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‘Founders Pie Calculator’ offers a more nuanced way to determine equity shares

By Jesse Schwartz
Published: February 14th, 2018

So you’re getting a start-up going, and it’s time to divvy up the equity shares among the four partners. The most logical thing to do is to award 25% to each of the partners, right?

Wrong, says Frank Demmler, adjunct teaching professor of entrepreneurship, Donald H. Jones Center for Entrepreneurial Studies at the Tepper School of Business at Carnegie Mellon University.

“I’ve been doing what I’m doing since 1984,” he says. “More than 50% of the time people have done the [equity] division equally, and I’ve seen how flawed that was and how detrimental it was to the company at critical times.”

The reality, he underscores, is that not all partners contribute or participate equally. For example, one worker may work from 7:00 a.m. to 7:00 p.m., while another might saunter in at 10:00 and leave at 3:00. Or, you may quit your job and have no salary, while the other partners keep theirs and offer funds until the company can pay them. One partner may want to raise investment funds, while the others want to avoid the risk.

Beyond that, Demmler points out, some partners may simply bring more to the table than others. Accordingly, he has come up with a number of questions the partners should ask themselves, such as:

  • Who did what to come up with the business idea?
  • Who contributed what in conceiving the business model?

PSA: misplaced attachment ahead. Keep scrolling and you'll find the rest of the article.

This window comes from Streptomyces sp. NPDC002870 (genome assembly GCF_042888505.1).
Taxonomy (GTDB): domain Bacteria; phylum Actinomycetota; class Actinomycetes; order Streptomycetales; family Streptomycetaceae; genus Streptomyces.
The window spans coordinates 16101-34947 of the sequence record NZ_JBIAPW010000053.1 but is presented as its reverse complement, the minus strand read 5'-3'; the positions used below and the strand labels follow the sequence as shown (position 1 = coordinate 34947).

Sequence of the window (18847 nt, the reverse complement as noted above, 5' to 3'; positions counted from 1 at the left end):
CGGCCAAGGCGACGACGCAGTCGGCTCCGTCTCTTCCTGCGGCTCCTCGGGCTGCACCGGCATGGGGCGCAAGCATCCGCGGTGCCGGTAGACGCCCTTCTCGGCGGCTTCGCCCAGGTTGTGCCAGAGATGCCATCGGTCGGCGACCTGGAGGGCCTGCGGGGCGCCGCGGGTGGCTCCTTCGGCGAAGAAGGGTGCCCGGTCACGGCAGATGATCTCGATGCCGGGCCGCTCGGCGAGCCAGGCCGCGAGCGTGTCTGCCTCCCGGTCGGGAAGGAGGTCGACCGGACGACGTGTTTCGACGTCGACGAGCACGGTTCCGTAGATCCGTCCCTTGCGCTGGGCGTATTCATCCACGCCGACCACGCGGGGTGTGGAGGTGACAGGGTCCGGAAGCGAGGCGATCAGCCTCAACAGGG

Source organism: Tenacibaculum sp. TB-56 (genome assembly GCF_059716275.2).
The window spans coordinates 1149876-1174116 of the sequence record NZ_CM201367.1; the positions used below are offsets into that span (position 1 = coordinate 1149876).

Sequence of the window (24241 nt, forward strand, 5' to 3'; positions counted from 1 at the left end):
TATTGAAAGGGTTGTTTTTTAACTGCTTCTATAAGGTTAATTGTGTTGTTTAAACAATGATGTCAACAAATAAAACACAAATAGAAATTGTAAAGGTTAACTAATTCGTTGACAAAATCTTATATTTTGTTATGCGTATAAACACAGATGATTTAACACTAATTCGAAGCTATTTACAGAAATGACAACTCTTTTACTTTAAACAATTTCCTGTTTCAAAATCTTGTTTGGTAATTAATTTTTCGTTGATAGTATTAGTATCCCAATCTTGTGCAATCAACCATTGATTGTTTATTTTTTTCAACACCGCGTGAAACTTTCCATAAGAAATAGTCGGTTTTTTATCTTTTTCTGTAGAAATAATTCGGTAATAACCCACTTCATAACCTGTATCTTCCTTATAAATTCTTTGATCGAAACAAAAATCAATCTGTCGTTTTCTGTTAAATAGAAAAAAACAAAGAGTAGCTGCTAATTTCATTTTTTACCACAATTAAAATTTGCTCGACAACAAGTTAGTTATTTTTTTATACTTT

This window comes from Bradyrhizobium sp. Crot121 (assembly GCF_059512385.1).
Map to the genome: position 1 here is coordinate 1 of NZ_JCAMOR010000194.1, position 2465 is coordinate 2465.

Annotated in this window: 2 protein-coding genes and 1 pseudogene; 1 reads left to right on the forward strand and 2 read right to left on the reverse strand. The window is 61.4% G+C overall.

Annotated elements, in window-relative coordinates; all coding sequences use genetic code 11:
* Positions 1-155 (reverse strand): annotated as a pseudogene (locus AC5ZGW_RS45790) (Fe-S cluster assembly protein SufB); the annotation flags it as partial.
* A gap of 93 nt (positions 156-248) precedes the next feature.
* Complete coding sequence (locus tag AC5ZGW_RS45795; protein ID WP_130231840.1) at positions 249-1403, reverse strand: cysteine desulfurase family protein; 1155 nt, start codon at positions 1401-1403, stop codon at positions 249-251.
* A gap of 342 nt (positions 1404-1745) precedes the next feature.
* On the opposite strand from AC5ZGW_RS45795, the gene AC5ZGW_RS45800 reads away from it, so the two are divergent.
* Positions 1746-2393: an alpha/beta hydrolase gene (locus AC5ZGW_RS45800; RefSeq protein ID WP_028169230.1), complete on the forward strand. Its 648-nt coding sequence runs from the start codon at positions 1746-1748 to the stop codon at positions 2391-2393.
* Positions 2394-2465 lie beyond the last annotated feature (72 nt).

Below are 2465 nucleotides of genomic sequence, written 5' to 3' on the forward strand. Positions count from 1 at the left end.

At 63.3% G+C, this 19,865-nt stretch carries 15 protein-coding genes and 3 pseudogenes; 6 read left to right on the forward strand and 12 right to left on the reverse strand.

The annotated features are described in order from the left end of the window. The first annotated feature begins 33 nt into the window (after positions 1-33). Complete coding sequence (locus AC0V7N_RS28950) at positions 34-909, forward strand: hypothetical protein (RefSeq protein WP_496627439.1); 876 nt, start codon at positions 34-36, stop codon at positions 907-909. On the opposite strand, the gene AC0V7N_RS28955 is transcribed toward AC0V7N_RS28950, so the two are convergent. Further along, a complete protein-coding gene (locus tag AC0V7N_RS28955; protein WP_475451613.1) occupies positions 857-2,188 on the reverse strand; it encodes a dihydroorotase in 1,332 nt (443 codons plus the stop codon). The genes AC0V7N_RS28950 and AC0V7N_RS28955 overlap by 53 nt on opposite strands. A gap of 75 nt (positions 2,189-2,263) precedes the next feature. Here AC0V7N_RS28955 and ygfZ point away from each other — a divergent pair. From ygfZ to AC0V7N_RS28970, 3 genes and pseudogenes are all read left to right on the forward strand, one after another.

• Who has the industry connections?
  • Who is joining the company full-time?
  • Who is responsible for bringing the product to market?

These and other essential questions were woven by Demmler into a tool he calls the “Founders Pie Calculator.” It works like this: First, several variables are given a “weight,” or an evaluation, from 0-10. These variables are: Idea, Business Model, Domain Expertise, Commitment & Risk, and Responsibilities.

The weights can be compared to each other in addition, to make sure their relative values make sense.

Each of the founders can then also be rated in each of these areas. The numbers are entered into respective matrices. Then each of the Founders’ points are added up, and calculated as a percentage of the total points, indicating a recommendation for an appropriate percentage of ownership.

A detailed article with examples appears in the January issue of Technology Transfer Tactics. To subscribe and get the full article, as well as the publication’s 10-year online archive of success strategies and best practices for TTOs, CLICK HERE.

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